As reported in the BBC News this month, more than 50 large High Street retailers have written to the government urging it to fix the “broken business rates system”, which was essentially designed for a time when there was only physical retail.
The group of retailers has called for a freeze on an increase in rates, citing that the tax has increased by 50% since the 1990's. It is said that this increase has contributed to some retailers going out of business, and to the number of empty shops on the High Street. British Retail Consortium figures suggest that the current shop vacancy rate is the worst since 2015.
Business rates are the third highest cost for small businesses after staff and rent. Following their campaign, the Federation of Small Businesses secured an increase in small business rate relief in 2017 which has taken some 600,000 small firms out of the rates system all together by increasing the Small Business Rate Relief. This now applies to rateable values below £12,000, with the relief decreasing on a sliding scale for rateable values of between £12,000 and £15,000.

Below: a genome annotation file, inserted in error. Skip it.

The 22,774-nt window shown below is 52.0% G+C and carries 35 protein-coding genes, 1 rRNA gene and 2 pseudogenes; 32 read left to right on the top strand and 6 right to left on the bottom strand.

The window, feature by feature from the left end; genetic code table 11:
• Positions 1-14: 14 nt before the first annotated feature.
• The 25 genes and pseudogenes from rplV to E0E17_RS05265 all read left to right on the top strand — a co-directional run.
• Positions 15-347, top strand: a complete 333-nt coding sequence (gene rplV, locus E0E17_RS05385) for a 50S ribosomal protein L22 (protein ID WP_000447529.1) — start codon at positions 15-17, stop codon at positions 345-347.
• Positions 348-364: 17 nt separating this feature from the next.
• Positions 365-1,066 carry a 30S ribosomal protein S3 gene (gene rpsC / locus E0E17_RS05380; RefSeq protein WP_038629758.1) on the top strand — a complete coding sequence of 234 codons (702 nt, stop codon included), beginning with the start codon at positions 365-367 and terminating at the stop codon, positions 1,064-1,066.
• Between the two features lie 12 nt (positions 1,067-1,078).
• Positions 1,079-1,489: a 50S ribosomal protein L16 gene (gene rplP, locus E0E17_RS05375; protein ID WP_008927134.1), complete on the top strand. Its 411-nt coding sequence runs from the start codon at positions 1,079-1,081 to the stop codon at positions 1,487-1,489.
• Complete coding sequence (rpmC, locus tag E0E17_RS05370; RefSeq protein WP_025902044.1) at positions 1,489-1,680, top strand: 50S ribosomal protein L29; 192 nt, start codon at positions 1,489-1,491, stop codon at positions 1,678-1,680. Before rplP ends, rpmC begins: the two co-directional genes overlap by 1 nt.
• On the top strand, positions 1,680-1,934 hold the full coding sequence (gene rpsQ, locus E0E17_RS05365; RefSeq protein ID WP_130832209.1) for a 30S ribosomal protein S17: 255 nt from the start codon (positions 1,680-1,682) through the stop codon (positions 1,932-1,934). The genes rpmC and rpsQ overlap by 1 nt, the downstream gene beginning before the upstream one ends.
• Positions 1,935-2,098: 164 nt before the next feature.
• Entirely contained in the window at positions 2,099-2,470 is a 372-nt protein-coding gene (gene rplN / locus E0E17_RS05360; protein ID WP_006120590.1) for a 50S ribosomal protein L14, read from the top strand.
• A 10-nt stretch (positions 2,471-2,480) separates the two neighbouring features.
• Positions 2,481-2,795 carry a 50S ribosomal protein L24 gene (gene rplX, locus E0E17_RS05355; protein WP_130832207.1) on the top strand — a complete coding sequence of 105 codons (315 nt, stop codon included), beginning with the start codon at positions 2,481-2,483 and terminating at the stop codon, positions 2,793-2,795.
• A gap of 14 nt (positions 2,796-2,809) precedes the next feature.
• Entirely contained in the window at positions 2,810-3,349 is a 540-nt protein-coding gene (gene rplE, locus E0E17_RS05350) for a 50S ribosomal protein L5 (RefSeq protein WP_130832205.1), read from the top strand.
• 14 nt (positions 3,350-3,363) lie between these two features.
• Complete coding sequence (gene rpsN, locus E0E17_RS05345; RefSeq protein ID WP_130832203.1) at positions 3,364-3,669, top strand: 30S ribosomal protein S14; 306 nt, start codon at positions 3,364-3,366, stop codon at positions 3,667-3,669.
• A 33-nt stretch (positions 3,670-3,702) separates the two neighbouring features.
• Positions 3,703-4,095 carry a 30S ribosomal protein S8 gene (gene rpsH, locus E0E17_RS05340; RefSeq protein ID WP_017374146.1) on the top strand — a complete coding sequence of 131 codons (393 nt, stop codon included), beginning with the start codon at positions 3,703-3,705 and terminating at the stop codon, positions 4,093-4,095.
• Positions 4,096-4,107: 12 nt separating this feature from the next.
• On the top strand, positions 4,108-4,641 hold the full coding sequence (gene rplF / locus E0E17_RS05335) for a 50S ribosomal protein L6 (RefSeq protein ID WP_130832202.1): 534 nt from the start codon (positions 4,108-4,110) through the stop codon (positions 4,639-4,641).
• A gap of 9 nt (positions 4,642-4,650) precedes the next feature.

Where a property in England has a rateable value below £51,000, the tax is calculated using the small business multiplier, which is lower than the standard one. However, the FSB believes the current business rates system remains out-dated, unfair and unrelated to businesses’ ability to pay or their profits. The FSB remains in favour of replacing business rates with a system that is fairer, less prone to massive and unexpected increases in cost and which reflects a business’s ability to pay.
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The current system of business rates is based on valuations of business premises. It basically looks at the value of the property within which the business operates, rather than the value of the business itself. This means that, huge, profitable out of town or on line businesses might see their rates fall, while a struggling, small high street retailer, local garage, pub or restaurant could face massive rises simply because they are in a city centre or other location where rateable values are higher.